DevNull127 shares some of the key findings from The New Stack's second annual "Open Source Programs in the Enterprise" survey, co-sponsored by VMware and in partnership with The Linux Foundation's TODO Group: Companies with initiatives to promote open source overwhelmingly say these efforts are improving their companies' software practices. The results [of the survey] show that proponents of free and open-source software (FOSS) have moved to the next phases of open source adoption, widening its usage within the enterprise while keeping alive the spirit and ethos of non-commercial software communities. 69% are at least sometimes using open-source code in commercial products, with that figure jumping to 83% among technology companies -- within three percentage points of the same survey's results last year. And most (79%) Internet-scale technology companies with more than 10,000 employees already have an open-source management program, which is a slight increase compared to last year. That stability shows that the next big changes in enterprise open source will instead involve its scope and how much enterprises emphasize giving back to the community. Increased innovation rose to become the most cited benefit of open-source programs. Participants said development speed, technology flexibility, and total cost of ownership are the top three. Lower support costs were also seen as a likely benefit. But open-source programs are also improving how software development is handled. In response to one of our new questions, 81% of respondents say their program has had a positive impact on their company's software practices. In an open-ended follow-up question, code reviews and license-compliance processes were repeatedly cited as specific practices that were improved as a direct result of the program. Furthermore, code quality and reduced costs were often cited as specific benefits coming from improved software practices. While "quality" is often hard to define, many respondents say newly-instituted code reviews have been a specific positive impact on their company's software practices. The full dataset can be found here.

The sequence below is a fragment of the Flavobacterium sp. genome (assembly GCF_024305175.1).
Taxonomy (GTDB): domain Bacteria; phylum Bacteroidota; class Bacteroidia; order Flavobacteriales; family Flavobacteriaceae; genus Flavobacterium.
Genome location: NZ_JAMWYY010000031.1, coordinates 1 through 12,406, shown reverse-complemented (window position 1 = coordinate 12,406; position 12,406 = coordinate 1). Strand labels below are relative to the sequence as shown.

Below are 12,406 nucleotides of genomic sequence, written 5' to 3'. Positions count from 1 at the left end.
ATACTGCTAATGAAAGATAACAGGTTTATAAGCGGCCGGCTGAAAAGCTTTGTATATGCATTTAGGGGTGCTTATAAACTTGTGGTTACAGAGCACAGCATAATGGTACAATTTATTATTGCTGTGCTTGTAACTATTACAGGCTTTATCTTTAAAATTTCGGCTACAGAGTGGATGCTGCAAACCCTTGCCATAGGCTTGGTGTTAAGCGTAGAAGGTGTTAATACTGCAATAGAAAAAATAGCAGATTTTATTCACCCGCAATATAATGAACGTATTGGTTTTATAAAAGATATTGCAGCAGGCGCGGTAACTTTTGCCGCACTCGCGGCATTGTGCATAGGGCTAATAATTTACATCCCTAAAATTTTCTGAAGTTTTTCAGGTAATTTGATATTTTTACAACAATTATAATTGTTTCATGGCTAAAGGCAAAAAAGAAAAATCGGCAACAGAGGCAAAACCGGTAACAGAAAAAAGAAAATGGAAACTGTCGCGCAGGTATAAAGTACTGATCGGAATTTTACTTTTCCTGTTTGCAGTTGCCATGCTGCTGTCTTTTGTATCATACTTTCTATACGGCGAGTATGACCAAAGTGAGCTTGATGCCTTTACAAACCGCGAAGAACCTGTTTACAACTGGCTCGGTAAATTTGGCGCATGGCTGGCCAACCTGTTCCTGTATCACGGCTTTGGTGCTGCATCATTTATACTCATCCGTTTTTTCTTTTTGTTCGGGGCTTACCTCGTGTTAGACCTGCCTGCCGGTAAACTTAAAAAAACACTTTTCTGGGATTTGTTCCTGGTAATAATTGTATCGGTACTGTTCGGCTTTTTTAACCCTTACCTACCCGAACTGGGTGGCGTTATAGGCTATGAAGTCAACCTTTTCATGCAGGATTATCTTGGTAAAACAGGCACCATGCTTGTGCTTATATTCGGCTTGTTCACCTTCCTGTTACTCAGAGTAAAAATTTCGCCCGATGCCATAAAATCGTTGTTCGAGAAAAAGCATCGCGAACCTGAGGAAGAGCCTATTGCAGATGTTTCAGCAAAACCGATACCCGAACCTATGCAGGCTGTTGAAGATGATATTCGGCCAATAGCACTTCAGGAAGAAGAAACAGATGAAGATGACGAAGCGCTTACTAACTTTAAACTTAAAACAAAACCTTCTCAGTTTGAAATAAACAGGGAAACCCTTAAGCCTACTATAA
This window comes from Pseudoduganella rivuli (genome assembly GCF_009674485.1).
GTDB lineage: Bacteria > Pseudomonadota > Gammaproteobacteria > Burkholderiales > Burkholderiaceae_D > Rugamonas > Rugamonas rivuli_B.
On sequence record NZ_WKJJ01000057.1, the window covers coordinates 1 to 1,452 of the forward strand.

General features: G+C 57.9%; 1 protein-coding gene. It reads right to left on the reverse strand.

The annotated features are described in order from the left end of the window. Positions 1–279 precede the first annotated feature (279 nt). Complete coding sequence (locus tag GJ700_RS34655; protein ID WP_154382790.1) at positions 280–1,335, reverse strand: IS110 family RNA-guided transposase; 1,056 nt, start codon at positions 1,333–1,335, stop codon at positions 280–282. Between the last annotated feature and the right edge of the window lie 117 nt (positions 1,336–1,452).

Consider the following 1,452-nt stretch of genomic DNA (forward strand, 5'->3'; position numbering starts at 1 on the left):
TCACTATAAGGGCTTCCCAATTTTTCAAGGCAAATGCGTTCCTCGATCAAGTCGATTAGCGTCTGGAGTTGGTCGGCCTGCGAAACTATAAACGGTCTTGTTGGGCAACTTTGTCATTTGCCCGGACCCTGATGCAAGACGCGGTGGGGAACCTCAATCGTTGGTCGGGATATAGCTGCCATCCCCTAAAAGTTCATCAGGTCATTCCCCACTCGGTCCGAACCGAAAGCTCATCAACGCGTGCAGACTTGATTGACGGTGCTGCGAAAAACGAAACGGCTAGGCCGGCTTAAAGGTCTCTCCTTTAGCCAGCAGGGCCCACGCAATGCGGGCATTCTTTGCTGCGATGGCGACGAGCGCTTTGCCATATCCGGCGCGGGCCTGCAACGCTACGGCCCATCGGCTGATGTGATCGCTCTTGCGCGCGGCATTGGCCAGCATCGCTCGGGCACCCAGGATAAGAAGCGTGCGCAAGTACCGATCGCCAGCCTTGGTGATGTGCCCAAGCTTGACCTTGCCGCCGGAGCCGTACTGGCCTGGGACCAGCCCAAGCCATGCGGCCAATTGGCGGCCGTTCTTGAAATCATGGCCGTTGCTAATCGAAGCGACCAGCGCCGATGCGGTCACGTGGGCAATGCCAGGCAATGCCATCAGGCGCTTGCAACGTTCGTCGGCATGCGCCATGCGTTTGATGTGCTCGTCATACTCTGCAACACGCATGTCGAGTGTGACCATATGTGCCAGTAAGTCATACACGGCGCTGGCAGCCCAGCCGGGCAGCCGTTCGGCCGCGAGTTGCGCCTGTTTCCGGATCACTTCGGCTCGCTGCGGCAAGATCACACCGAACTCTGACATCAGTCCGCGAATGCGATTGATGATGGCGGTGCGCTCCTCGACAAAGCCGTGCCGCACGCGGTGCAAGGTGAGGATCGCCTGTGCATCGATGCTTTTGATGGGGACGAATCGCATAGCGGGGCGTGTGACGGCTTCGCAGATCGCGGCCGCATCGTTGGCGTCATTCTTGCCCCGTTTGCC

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Categories: Geeky Stuff